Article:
*articles may contain affiliate links* (These tips for independent play come from lessons I learned via Genius of Play.)
Every.Single.Day…we have to yell GO BE A KID to Arianna and Evan. I can be paying the bills, yet they’d rather be staring at me and claiming they are bored, oh so bored because life is oh so boring and it makes my Irish stir up. This week, instead of yelling, I am making a pact with my kids. They are going to go be a kid (aka Independent Play) for at least 60 minutes a day without parental intervention.
Back in July, I signed a pledge with the Genius of Play that I would help them reach their goal to “help guarantee 1,000,000 hours of pure fun (and beneficial) play this year” among American kids. Play is important because (according to Genius of Play), “through play, kids learn how to interact with others and develop skills critical for childhood development”.
So, how am I going to make sure my kids go be a kid this week? I’m going to encourage independent play! Genius of Play offers up some tips for Independent Play including:
Find toys that encourage open-ended play
Role-play toys (dress-up clothes, pretend food sets, cars, dolls, action figures, etc.), construction and craft materials (blocks and bricks, art supplies, etc.) and kids’ instruments are great for open-ended fun!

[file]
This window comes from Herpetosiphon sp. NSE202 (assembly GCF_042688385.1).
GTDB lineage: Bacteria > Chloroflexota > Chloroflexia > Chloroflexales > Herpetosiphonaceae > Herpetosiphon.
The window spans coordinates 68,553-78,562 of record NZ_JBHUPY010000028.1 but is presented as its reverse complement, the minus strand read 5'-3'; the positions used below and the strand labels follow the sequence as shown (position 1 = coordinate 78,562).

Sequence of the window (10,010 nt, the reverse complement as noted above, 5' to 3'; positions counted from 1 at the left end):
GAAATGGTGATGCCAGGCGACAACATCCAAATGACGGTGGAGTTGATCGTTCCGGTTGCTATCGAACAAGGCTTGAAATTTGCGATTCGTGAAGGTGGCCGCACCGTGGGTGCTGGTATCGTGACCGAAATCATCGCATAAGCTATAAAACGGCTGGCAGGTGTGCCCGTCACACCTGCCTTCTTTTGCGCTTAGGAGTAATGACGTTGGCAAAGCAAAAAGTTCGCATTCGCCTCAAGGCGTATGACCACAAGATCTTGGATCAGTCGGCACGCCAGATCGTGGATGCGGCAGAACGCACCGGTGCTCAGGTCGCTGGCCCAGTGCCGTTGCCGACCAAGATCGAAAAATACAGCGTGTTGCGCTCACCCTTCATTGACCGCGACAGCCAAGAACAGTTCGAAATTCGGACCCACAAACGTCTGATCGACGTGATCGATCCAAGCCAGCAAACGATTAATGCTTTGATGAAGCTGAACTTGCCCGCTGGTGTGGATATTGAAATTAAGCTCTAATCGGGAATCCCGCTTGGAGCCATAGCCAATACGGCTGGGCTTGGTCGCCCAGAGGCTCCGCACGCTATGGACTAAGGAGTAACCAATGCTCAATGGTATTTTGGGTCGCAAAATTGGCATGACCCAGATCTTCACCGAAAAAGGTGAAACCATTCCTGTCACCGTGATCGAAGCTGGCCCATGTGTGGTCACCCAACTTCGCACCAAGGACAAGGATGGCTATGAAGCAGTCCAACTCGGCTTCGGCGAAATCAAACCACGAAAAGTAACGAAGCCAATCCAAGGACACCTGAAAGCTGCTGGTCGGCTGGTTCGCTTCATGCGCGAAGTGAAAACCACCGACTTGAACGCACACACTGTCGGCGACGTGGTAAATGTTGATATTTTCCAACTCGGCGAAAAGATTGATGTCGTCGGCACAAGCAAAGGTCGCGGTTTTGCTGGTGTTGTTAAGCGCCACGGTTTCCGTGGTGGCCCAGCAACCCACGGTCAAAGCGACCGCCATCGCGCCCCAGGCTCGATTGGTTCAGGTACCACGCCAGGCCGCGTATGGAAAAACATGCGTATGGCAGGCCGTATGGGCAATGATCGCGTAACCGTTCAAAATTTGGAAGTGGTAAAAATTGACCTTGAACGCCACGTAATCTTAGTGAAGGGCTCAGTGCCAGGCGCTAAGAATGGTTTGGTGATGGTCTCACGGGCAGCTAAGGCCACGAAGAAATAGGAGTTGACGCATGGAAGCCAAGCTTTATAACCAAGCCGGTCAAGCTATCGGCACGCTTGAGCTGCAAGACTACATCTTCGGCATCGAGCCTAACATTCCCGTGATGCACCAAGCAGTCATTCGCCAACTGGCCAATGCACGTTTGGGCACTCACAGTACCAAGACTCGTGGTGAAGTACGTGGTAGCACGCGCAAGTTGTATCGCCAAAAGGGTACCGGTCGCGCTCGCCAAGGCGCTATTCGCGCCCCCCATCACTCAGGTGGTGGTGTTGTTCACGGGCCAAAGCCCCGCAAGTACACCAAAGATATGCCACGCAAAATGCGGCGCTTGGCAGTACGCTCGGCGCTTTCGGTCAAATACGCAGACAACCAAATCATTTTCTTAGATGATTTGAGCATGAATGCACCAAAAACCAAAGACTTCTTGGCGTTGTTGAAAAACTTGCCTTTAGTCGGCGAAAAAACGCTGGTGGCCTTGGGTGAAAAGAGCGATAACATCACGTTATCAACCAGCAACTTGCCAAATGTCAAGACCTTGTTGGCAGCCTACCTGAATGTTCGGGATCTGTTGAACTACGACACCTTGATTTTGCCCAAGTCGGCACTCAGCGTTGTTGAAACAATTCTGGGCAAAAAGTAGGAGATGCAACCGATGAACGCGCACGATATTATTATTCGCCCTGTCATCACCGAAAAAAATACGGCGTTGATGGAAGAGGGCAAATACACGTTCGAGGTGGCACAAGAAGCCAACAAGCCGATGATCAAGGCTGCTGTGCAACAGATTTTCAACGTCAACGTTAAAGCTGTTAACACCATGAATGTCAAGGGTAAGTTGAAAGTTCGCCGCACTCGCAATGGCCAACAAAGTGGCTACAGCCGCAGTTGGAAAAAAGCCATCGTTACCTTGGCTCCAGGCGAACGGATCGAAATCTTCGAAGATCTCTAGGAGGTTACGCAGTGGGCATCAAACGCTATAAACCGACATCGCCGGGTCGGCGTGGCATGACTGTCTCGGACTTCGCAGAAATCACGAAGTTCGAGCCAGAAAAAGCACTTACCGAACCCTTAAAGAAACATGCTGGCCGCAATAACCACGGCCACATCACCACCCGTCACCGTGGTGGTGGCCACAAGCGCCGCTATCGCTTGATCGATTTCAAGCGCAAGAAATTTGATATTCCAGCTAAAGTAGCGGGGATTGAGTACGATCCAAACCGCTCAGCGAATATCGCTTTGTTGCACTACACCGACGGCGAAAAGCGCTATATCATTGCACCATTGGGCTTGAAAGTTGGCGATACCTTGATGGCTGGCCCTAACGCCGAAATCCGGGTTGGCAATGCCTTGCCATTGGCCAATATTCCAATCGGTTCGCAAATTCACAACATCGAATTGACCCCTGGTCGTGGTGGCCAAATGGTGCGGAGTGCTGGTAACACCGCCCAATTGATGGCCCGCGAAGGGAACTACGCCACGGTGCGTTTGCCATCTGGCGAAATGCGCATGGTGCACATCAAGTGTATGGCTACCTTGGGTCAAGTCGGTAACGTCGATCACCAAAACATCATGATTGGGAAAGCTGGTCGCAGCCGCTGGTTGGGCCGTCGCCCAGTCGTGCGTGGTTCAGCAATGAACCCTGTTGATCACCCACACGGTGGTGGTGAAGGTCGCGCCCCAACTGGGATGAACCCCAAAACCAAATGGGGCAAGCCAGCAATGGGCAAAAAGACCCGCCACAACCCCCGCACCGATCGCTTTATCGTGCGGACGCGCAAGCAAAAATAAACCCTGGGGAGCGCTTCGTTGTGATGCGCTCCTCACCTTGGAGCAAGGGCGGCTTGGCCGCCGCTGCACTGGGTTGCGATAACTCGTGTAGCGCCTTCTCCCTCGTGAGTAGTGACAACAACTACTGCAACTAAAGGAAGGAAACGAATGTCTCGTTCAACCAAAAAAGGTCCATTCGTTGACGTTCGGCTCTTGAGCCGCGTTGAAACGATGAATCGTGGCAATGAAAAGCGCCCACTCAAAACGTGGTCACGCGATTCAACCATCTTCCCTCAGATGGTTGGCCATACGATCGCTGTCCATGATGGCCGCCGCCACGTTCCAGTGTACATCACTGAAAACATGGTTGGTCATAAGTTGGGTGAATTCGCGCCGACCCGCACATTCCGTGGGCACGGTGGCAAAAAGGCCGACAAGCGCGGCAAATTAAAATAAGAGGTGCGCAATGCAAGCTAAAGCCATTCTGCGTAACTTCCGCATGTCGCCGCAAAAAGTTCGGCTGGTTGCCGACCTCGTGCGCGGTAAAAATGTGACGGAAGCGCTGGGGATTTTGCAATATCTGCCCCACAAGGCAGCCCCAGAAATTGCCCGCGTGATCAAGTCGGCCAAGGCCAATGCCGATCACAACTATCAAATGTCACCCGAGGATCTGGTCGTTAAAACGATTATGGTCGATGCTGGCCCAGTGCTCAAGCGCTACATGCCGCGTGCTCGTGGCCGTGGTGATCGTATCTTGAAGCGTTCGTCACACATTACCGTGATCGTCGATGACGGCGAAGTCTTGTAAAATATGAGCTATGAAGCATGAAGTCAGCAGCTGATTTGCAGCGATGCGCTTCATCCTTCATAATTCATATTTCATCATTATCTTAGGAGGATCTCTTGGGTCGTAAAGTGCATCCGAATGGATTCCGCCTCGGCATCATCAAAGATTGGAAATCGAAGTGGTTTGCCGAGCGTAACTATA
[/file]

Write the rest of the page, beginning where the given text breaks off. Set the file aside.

Start with shorter play periods of five minutes and work your way up to longer stretches of time. Remember that it’s actually okay for your kids to get bored – oftentimes they’ll get creative and find an exciting new way to play all on their own.
Take time to observe
Even if you’re not actively playing with your child, you can still watch! It’s important to make note of how successfully they’re playing on their own, what works and what doesn’t.
Ok. So I am not going to just yell that they need to go play. This mom is going to do the following this week to make play time successful:
- I’ll be sure that they are aware of where the toys that encourage open-ended play are located in their rooms. They both have “Dress Up” totes in their rooms, but we probably could use a review of what’s in them because I’m not sure that it all fits any more.
- Even though it isn’t necessarily called out in the tips from the Genius of Play, I’m going to set a timer for 5 minutes when they go off to play alone. If all is going well, I’ll stop by their rooms to praise them for playing on their own when it dings.
- I’ll watch, but from a distance. My desk sits in a location that I can see into their rooms, so this is a bonus for me. I will get a little bit of work done and ensure that they are playing.
If I can do those three things all five weekdays this week, we’re sure to be yelling GO BE A KID a whole lot less. And just like anything in this parenting thing, there is still a lot more to learn when it comes to teaching kids how to play. The Genius of Play campaign is full of ideas to help YOU raise smarter, happier, healthier kids. Check them out at www.thegeniusofplay.org and on Facebook.
As I tell my kids…there’s not enough time to be a kid, and plenty of time to be an adult. Go enjoy it! And parents? It’s our second chance at being a kid, so go have fun, too!
What are your momfessions for getting your kids to play? Did you take the pledge to play? Tell us about it!